3 Things You Should NOT Do Before Buying a Home
Thinking of Purchasing a Home?
There are many things we are told to do, not too many people tell you what you should not do.
1. Don’t Make Any Large Purchases
Don’t buy a car! Or make large purchases of any kind; especially on credit. This includes electronics, jewelry, vacations, that dream wedding & furniture. This reduces the amount of money in your savings or negatively effects your debt to income ratio. Or both. This will lessen your purchasing power & raise red flags with the underwriter, who ultimately determines whether or not you can purchase a home. With guidelines as tight as they are today, it is important you think ahead. As for furniture, we understand how exciting it is to furnish a new place, however we urge you to wait. Your credit will be re run again before closing to look for any discrepancies & we have heard horror stories about buyers being denied a loan because of a major furniture purchase. You don’t want to be the proud new owner of furniture at the expense of your new home, do you? Wait until after settlement!
2. Don’t Move Money Around
While it seems logical to move all your funds into the account you will be writing your large down payment check from, don’t do it yet! Underwriting is a rigorous undertaking in this market & any and all deposits & withdrawals (large or small) can or will be looked into. Speak with a loan officer first & ask him or her how & when to move your money. This way you can keep a record of all pertinent transactions & make your life a little less stressful when it comes time to compile your file for your mortgage. If you are getting gift money speak to your loan officer about the source (usually has to be from a family member), seasoning (how long it has to be in your account) & how they need this documented (often a gift letter & receipts showing the money leaving one account & entering the other).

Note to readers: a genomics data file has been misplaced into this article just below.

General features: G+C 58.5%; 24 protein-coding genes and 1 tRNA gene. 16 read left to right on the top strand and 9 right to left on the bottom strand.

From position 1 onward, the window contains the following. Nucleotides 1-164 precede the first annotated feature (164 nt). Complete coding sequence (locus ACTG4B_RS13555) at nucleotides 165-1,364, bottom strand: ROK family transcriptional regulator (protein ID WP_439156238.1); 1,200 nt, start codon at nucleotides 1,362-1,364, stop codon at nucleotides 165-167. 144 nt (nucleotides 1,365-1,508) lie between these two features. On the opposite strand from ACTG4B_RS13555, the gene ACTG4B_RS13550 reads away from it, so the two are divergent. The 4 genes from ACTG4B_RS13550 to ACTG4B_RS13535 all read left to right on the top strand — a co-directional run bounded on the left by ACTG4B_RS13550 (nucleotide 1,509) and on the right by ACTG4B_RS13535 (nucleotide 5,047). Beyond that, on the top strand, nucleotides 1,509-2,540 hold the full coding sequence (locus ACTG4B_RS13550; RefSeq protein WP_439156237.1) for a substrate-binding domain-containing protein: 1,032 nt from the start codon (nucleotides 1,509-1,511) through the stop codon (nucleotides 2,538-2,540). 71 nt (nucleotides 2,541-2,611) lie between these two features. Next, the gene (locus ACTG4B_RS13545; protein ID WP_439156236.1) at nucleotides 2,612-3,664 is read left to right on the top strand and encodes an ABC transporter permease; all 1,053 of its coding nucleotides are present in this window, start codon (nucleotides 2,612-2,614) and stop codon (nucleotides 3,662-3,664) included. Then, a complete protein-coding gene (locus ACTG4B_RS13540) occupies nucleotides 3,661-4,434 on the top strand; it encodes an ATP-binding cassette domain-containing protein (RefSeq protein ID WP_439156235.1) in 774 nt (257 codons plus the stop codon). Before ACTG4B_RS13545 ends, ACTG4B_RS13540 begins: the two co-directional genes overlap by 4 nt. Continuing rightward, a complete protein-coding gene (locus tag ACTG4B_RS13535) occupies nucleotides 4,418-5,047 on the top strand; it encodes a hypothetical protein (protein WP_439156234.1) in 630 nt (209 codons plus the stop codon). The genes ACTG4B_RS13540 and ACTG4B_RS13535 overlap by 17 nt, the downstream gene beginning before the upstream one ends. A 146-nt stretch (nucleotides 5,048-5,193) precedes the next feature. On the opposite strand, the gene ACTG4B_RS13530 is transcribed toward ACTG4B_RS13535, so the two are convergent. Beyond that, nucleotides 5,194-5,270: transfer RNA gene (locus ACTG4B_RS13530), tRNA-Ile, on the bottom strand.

3. Don’t Change Jobs
Salaried employees who are not changing their line of work should not have a problem. Hourly employees working full time also should not have a problem. Don’t take our word for it, guidelines change often. If you are using a bonus or commission structure as part of your income, the bank will usually take the average over two years. This poses a problem when you change employers as your commission/bonus structure can not be documented & the uncertainty of income can often result in a denial or diminished purchasing power. The best thing to do is to run your scenario by a seasoned & professional loan officer who can determine what can hurt your ability to purchase.
Buying a home can be a difficult process to navigate alone. We have a few buyer’s agents on our team who can help & we maintain strong relationships with a variety of affiliated professionals who can help guide you through the process. Let us do the leg work so you can focus on the fun stuff…like buying furniture after you close! Contact us today..we love to help!